[box cover]

Yellow Submarine

MGM Home Entertainment

Starring the voices of Paul Angelis, Geoffrey Hughes, John Clive,
Petter Batten, Dick Emery, and Lance Percival

Written by Al Brodax, Jack Mendelsohn,
Lee Minoff, and Erich Segal

Directed by George Dunning

Back to Review Index

Back to Quick Reviews

"I've got a hole in me pocket."

— Ringo Starr, Yellow Submarine

Yellow Submarine is the spirit of the '60s compressed into 90 minutes of movie magic. I can't think of any other film, before or since, that so completely encapsulates the era in which it was made. For that reason alone, George Dunning's animated musical odyssey would be worth seeing even if it didn't happen to be utterly charming in its own right — a rock and roll Fantasia, if you will.

The plot is ridiculous enough to suit the story's offbeat narrative style. When the benevolent citizens of Pepperland find themselves threatened with impending invasion by the Blue Meanies, a force determined to destroy all joy and music, they send the bumbling Captain Fred (voiced by Lance Percival) away in a magical submarine to find help. Fred, a kindly but incompetent soul, manages to convince Britain's greatest band, The Beatles, to come to Pepperland and help save his beloved utopia from extinction. Along the way, lots of groanably bad puns will be spoken, much silliness will ensue, and some of pop music's loveliest melodies will tumble forth from your speakers.

Yellow Submarine owes much of its charm to the screenplay's sparkling wit and self-deprecating sense of humor (the animated John Lennon, upon learning of Pepperland's most famous musical act, says "Sgt. Pepper's Lonely Hearts Club Band? They couldn't be much with a name like that."). However, success can never be explained so easily. Yellow Submarine was a product of psychedelia and flower-power (Author Ken Kesey: "They say [Yellow Submarine] looks better when you're stoned. Of course, that's true of any movie..."), and it champions these concepts in a production that entertains viewers of all ages. But while that may explain why they film received overwhelmingly positive reviews at the time of its release, it can't account for the movie's continued popularity. It has not aged in the same way as the mediocre Magical Mystery Tour. Part of the reason is the movie's vibrant animation style, which is still as fresh today as it was 31 years ago. A combination of traditional animation and clip-art montage, Yellow Submarine pioneered a new visual style, one which animators — most notably Terry Gilliam of Monty Python fame — would take to the next level in the years that followed.

In fact, Yellow Submarine was so startlingly original and endearing that it won the hearts of the film's four toughest critics: The Beatles themselves. The group, initially hesitant about the project (so much so that they refused to provide the voices for their animated personas), were so charmed with the final result that they eagerly agreed to appear in the live-action finale.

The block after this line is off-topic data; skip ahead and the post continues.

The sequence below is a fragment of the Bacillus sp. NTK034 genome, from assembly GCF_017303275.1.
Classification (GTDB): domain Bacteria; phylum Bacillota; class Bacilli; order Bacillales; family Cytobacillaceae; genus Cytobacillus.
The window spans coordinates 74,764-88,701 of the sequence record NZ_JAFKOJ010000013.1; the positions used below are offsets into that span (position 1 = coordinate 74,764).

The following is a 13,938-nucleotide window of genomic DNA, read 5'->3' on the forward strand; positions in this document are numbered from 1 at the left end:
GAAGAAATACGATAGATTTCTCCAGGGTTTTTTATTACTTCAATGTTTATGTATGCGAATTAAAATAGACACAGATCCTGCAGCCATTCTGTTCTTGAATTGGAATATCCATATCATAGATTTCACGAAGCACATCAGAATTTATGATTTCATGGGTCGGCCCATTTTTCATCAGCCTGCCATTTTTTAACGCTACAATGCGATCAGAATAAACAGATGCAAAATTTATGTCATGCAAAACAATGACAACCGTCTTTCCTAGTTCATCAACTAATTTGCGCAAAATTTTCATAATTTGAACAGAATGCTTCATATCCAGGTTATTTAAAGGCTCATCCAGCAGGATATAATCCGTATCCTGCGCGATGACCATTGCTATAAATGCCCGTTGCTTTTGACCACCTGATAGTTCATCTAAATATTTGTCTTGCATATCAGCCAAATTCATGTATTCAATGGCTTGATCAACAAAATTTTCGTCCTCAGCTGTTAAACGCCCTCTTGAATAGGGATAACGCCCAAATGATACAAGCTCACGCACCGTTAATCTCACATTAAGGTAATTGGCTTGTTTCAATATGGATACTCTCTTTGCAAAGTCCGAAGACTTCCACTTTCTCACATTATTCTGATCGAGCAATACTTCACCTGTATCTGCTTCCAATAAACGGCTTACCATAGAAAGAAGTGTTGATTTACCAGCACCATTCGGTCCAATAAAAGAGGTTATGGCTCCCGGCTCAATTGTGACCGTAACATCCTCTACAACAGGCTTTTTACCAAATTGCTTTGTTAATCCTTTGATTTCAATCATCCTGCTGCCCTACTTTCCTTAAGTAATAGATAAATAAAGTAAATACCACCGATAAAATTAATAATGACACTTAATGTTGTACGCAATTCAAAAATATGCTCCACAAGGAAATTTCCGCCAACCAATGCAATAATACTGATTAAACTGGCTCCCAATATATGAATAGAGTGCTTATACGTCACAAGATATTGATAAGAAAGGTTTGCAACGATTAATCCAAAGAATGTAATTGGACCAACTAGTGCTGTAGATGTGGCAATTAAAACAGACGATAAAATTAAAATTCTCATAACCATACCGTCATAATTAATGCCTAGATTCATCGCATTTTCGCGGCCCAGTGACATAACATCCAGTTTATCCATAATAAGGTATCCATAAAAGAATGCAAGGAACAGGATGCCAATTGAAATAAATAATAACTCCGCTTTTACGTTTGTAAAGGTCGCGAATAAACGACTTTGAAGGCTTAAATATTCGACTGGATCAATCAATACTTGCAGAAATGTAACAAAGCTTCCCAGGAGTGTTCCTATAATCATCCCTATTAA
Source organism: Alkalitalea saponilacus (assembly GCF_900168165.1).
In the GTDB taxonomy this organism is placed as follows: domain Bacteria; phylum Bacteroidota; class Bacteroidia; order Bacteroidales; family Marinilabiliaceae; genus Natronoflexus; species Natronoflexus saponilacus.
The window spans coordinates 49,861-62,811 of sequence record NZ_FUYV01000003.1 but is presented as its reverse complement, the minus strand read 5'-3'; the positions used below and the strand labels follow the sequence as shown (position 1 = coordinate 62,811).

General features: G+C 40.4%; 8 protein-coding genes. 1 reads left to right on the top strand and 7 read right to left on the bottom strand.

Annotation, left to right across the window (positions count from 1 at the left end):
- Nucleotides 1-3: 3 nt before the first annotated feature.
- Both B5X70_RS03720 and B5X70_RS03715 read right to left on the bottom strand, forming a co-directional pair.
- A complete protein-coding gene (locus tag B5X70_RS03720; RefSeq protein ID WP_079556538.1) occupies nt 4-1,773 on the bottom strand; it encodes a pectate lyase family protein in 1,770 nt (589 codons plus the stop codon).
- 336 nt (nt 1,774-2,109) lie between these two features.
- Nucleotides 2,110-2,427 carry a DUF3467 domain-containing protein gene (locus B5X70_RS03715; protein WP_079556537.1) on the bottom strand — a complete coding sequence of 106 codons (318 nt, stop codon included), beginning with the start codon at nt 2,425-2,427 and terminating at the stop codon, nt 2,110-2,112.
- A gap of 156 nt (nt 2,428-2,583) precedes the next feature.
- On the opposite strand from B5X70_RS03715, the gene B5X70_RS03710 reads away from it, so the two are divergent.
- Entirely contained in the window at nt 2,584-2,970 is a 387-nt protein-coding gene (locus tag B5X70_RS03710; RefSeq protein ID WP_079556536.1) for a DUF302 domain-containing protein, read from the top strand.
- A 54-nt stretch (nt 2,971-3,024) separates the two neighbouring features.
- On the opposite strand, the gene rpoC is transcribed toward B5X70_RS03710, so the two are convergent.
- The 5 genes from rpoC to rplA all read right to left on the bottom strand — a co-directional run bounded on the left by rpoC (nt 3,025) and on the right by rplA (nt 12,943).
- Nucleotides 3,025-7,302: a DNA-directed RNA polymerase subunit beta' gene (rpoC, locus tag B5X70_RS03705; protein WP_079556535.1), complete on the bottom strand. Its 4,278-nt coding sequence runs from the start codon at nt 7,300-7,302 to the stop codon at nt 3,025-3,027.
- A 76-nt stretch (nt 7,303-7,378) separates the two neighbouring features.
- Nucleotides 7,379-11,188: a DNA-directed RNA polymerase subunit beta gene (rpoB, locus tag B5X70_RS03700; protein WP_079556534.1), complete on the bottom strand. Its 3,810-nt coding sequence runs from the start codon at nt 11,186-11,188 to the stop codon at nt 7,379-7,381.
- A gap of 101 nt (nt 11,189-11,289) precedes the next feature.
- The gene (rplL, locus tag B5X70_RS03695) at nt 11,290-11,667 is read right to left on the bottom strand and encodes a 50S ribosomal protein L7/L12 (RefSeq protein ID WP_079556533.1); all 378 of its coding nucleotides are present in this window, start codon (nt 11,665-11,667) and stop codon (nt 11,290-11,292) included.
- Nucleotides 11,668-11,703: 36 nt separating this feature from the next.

Yellow Submarine, long unavailable on home video due to a snafu over the soundtrack rights, has been reissued in a glorious new DVD edition, boasting digitally remastered picture and sound and enough special-edition content to keep fans of the Fab Four occupied for hours. Leave it to The Beatles to once again push the technological envelope.

Thanks to the exquisite remastering job, this new reissue actually contains a sharper picture and brighter colors than the original 1968 negative. In fact, this package is, bar none, one of the best looking DVDs I have ever encountered. The colors are so bright and beautiful, the images so sharp, that one can almost get lost in the picture. Just for the sake of comparison, I dug out my VHS copy of the mid-'80s release of the film and compared a number of sequences. The differences were astonishing. The picture from the previous reissue, which had always seemed satisfactory to me in the past, revealed only a fraction of the color depth and resolution of the new release. The best analogy I can think of: looking at the world through sunglasses, then removing them. The difference is that striking.

True Beatlephiles will probably be most excited about the first ever stereo mix of the film's score and the inclusion of the rare "Hey Bulldog" sequence; this edition boasts the first American release of this footage, although it was present in British theatrical prints. The remixed soundtrack, painstakingly supervised by George Harrison and Ringo Starr, marks the first stereo release of many of these songs, and the first ever 5.1 Dolby Digital appearance of any Beatles music. And since the DVD version offers an isolated music track, the listener can enjoy those exquisite harmonies in surround sound without the intrusion of dialogue. Other DVD features include the theatrical trailer, an extensive documentary on the making of the film, new interviews with many of the voice actors, storyboards, a fascinating audio commentary track from the movie's production supervisor, and many other goodies.

Watching Yellow Submarine is like opening a time capsule in your living room, allowing fans of pop-culture an opportunity to study one of animation's crowning achievements. It's also proof that, when handled with care, animation not only reproduces well on DVD, but it can boggle the mind with its clarity. Yellow Submarine is often silly, but it endears itself with the strength of its convictions. When the flower-power anthem "All You Need is Love" explodes from your speakers during the film's climax, you'll probably find yourself agreeing with the sentiment, if only for a few fleeting moments.

— Joe Barlow

Get it at Reel.com

Back to Review Index

Back to Quick Reviews

Back to Main Page

© 2000, The DVD Journal